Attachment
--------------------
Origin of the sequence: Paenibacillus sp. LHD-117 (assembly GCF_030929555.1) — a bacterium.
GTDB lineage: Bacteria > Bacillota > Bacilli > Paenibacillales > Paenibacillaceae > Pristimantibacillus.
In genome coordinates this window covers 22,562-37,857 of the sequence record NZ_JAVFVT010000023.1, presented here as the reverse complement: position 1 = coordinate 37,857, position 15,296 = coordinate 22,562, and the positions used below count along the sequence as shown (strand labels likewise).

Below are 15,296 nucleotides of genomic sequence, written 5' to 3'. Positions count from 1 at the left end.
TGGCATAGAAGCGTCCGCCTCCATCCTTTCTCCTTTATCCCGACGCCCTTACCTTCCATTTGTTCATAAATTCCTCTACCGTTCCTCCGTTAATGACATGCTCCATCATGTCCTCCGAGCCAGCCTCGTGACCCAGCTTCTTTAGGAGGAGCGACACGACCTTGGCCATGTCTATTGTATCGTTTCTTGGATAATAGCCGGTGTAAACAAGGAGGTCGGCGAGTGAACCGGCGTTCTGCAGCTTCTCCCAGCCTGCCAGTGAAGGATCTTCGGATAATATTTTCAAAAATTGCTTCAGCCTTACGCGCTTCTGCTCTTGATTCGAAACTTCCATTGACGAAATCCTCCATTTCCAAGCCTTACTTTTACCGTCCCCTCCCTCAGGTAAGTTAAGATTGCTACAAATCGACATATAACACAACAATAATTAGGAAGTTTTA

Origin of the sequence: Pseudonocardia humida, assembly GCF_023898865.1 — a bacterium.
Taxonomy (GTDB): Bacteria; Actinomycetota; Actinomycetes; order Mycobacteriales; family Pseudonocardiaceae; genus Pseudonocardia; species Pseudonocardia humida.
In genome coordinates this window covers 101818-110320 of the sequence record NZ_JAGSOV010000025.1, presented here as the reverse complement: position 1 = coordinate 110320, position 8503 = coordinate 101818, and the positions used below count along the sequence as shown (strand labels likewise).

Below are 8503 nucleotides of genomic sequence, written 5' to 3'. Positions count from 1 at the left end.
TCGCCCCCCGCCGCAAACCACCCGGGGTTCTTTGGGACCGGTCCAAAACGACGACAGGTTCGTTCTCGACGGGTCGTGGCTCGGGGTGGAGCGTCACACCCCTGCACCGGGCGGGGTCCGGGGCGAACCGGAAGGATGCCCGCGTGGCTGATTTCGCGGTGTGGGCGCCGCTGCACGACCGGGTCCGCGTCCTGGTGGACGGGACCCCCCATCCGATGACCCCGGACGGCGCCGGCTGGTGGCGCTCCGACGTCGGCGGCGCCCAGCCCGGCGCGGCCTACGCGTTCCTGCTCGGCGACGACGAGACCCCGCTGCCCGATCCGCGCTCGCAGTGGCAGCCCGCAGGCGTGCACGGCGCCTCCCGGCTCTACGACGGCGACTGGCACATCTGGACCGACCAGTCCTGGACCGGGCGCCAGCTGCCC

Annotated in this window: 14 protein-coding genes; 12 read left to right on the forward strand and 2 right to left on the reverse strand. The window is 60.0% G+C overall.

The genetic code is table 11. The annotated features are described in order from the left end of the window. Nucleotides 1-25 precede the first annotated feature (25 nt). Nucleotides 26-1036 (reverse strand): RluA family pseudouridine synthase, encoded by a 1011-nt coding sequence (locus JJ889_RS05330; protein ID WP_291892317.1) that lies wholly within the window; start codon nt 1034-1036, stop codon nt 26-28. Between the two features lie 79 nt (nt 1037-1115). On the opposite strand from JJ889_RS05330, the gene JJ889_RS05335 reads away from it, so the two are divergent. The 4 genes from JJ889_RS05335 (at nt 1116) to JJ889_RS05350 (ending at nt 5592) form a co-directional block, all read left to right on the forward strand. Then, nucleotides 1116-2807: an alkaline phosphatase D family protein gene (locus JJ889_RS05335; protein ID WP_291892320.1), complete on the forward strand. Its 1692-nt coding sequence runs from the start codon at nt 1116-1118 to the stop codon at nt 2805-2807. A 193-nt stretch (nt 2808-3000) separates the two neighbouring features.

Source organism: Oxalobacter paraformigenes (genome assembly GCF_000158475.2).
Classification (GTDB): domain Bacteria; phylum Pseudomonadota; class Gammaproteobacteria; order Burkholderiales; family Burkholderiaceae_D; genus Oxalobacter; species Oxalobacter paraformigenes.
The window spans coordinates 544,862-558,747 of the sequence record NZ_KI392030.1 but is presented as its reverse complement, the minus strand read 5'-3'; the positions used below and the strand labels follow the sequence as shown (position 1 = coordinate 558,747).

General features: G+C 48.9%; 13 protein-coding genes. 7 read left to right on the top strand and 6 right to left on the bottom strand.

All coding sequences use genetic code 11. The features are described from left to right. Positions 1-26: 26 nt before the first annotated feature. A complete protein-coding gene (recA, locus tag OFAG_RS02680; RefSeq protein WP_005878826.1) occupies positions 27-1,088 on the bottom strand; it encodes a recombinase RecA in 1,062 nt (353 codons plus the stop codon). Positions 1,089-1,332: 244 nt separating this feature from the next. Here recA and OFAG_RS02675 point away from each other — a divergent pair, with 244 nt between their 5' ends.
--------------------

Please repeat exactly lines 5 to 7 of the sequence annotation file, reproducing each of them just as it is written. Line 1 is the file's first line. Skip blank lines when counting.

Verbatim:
TGGCATAGAAGCGTCCGCCTCCATCCTTTCTCCTTTATCCCGACGCCCTTACCTTCCATTTGTTCATAAATTCCTCTACCGTTCCTCCGTTAATGACATGCTCCATCATGTCCTCCGAGCCAGCCTCGTGACCCAGCTTCTTTAGGAGGAGCGACACGACCTTGGCCATGTCTATTGTATCGTTTCTTGGATAATAGCCGGTGTAAACAAGGAGGTCGGCGAGTGAACCGGCGTTCTGCAGCTTCTCCCAGCCTGCCAGTGAAGGATCTTCGGATAATATTTTCAAAAATTGCTTCAGCCTTACGCGCTTCTGCTCTTGATTCGAAACTTCCATTGACGAAATCCTCCATTTCCAAGCCTTACTTTTACCGTCCCCTCCCTCAGGTAAGTTAAGATTGCTACAAATCGACATATAACACAACAATAATTAGGAAGTTTTA

Origin of the sequence: Pseudonocardia humida, assembly GCF_023898865.1 — a bacterium.
Taxonomy (GTDB): Bacteria; Actinomycetota; Actinomycetes; order Mycobacteriales; family Pseudonocardiaceae; genus Pseudonocardia; species Pseudonocardia humida.